1. Unemployment is taxable.  You must include all unemployment compensation as income for the year. You should receive a Form 1099-G, Certain Government Payments by Jan. 31 of the following year. This form will show the amount paid to you and the amount of any federal income tax withheld.

2. Paid under U.S. or state law.  There are various types of unemployment compensation. Unemployment includes amounts paid under U.S. or state unemployment compensation laws. For more information, see Publication 525, Taxable and Nontaxable Income.

3. Union benefits may be taxable.  You must include benefits paid to you from regular union dues in your income. Other rules may apply if you contributed to a special union fund and those contributions are not deductible. In that case, you only include as income any amount that you got that was more than the contributions you made.

4. You may have tax withheld.  You can choose to have federal income tax withheld from your unemployment. You can have this done using Form W-4V, Voluntary Withholding Request. If you choose not to have tax withheld, you may need to make estimated tax payments during the year.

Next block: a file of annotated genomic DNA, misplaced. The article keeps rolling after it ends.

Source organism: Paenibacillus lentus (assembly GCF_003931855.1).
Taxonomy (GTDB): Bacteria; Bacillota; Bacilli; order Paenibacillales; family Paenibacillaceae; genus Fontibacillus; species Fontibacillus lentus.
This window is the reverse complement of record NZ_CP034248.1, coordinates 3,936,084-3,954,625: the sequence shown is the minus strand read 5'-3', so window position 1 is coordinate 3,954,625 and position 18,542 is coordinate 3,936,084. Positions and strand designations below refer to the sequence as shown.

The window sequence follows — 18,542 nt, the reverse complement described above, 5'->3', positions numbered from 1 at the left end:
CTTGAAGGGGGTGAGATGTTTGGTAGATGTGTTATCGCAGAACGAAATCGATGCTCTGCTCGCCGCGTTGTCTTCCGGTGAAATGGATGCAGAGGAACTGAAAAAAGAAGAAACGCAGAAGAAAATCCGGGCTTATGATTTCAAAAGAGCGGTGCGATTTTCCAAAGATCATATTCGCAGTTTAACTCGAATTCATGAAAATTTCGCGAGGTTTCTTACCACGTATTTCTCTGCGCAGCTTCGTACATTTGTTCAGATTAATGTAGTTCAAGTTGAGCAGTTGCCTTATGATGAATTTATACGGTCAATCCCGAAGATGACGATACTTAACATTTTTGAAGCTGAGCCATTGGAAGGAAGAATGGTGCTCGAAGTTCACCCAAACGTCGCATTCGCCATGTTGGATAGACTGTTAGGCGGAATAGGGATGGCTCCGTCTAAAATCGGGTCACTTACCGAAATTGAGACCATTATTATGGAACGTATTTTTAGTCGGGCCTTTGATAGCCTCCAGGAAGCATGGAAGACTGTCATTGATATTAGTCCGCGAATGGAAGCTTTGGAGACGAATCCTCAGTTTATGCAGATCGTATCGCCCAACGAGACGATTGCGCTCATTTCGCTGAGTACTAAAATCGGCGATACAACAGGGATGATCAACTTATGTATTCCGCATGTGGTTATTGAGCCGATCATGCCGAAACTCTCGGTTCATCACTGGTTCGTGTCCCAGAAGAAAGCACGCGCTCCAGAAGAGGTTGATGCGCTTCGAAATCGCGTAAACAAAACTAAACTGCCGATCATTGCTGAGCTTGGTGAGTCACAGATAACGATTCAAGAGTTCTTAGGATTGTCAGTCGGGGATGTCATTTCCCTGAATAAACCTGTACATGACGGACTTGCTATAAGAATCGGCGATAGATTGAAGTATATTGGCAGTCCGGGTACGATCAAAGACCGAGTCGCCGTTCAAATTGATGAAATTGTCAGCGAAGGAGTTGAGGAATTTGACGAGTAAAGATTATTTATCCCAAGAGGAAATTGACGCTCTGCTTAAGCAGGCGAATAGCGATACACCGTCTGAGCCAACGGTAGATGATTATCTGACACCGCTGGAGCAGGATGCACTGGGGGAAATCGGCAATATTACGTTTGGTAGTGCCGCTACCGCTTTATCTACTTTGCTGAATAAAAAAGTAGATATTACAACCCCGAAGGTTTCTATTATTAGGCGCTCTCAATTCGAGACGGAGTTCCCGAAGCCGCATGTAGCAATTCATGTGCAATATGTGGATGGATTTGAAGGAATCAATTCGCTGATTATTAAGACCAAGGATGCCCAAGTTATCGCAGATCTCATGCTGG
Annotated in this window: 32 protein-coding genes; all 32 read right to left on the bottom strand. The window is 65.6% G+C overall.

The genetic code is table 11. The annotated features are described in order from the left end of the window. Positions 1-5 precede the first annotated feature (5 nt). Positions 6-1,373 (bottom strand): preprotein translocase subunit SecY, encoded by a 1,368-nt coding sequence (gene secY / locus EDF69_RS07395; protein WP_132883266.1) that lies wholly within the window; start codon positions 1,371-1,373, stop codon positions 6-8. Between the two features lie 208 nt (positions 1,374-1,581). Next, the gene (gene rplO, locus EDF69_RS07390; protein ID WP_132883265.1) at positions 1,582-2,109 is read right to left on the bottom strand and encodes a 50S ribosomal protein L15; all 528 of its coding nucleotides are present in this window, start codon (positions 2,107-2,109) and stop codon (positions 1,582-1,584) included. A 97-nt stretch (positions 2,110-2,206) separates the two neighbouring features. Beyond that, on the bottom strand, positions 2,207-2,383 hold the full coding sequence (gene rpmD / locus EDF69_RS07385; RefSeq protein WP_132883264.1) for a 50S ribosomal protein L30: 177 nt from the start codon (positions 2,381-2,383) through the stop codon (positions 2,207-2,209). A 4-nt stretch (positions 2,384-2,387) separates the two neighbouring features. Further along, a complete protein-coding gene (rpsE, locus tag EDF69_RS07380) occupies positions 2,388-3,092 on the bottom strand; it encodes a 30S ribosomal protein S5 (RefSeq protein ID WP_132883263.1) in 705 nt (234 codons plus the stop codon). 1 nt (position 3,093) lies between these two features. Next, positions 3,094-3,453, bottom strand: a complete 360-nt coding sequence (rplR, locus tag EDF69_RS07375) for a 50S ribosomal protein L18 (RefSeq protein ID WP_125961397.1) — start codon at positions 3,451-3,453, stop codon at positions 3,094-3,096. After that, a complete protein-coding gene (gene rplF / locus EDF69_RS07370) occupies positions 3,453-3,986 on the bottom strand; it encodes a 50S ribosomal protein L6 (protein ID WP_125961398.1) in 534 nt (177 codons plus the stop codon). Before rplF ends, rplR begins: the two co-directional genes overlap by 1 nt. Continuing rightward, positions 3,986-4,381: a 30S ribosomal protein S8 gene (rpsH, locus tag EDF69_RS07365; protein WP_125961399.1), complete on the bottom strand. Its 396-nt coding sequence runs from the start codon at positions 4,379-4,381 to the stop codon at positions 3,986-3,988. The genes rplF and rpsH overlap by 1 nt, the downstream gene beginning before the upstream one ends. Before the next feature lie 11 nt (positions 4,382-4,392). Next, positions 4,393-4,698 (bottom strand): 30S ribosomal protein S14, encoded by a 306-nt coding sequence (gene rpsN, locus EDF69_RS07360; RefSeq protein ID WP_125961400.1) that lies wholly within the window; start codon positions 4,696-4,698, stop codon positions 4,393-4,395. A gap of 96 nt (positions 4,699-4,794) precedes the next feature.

5. Visit IRS.gov for help.  If you’re facing financial difficulties, you should visit the IRS.gov page: “What Ifs” for Struggling Taxpayers. This page explains the tax effect of events such as job loss. For example, if your income decreased, you may be eligible for certain tax credits, like the Earned Income Tax Credit. If you owe federal taxes and can’t pay your bill, contact the IRS. In many cases, the IRS can take steps to help ease your financial burden.

For more details visit IRS.gov and check Publication 525. You can view, download and print Form W-4V at IRS.gov/forms anytime.

If you found this Tax Tip helpful, please share it through your social media platforms. A great way to get tax information is to use IRS Social Media. You can also subscribe to IRS Tax Tips or any of our e-news subscriptions.